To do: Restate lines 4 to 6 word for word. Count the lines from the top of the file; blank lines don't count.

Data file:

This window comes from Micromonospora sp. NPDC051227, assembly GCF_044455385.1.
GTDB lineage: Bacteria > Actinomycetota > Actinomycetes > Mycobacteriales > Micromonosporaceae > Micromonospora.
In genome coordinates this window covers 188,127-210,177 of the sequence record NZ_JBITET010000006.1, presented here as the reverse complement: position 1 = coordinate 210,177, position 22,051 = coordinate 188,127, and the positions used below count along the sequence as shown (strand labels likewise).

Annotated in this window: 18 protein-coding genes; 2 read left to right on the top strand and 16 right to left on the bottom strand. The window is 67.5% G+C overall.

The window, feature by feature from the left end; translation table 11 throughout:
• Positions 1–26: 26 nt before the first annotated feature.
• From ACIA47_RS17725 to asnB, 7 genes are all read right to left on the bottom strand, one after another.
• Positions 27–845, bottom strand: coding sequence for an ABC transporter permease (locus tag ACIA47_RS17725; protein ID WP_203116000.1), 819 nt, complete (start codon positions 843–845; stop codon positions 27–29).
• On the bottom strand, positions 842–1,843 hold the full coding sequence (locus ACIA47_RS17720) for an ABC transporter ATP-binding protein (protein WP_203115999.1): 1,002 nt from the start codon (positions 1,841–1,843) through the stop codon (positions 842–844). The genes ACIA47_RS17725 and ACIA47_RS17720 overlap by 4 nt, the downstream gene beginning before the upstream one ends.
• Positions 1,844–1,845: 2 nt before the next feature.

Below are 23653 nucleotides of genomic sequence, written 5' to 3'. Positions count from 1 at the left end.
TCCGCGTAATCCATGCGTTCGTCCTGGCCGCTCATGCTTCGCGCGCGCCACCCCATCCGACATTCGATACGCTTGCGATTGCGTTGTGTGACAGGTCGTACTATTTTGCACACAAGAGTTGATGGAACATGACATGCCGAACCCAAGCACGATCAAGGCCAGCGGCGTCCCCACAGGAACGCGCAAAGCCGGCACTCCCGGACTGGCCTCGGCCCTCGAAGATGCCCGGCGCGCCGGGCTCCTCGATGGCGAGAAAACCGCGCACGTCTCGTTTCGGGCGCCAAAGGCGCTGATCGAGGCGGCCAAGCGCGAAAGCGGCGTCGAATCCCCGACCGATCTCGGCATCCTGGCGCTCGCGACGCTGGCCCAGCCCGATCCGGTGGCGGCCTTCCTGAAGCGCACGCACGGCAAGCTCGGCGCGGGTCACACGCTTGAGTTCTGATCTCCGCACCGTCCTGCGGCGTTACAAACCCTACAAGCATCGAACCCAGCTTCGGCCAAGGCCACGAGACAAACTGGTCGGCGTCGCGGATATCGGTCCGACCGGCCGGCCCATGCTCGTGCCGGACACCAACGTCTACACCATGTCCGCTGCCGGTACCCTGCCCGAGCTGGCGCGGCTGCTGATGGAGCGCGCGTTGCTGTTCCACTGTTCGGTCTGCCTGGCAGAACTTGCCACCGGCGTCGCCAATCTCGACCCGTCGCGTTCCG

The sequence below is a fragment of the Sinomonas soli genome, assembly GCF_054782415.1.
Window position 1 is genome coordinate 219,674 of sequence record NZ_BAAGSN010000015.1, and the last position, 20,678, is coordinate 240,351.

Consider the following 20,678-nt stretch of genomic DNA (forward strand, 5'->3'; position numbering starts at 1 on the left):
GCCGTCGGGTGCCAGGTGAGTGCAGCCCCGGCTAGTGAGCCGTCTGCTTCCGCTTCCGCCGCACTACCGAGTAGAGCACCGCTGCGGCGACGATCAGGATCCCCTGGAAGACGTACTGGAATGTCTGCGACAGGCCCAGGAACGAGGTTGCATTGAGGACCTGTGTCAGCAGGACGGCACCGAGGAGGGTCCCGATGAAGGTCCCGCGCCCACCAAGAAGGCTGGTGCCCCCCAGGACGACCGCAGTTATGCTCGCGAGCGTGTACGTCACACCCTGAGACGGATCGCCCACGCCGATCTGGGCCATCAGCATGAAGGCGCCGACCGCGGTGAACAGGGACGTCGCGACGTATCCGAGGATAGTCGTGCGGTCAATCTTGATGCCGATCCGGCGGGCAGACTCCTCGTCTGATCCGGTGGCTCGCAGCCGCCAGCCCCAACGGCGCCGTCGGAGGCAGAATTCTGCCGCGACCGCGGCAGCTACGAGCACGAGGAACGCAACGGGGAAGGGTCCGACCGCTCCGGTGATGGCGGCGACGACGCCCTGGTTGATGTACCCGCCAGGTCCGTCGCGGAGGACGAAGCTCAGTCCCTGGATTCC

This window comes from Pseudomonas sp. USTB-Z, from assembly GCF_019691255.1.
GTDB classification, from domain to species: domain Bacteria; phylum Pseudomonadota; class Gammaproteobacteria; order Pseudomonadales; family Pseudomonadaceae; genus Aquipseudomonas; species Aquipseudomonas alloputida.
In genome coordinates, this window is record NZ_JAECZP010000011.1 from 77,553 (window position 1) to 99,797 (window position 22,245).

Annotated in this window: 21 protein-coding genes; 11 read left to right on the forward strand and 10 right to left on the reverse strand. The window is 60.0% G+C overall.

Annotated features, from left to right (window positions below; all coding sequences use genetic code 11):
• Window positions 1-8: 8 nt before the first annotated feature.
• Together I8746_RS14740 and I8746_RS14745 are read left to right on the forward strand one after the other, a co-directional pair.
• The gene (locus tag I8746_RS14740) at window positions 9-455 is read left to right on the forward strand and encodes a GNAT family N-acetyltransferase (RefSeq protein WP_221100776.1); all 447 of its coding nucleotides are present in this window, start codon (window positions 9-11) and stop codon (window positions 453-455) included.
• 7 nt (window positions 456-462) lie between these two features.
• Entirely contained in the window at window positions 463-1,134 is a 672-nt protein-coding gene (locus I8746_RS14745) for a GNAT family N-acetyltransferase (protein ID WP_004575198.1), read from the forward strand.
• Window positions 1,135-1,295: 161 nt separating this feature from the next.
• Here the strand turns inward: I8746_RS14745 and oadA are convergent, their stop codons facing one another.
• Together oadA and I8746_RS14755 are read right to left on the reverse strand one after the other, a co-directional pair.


Annotated in this window: 18 protein-coding genes; 2 read left to right on the top strand and 16 right to left on the bottom strand. The window is 67.5% G+C overall.

The window, feature by feature from the left end; translation table 11 throughout:
• Positions 1–26: 26 nt before the first annotated feature.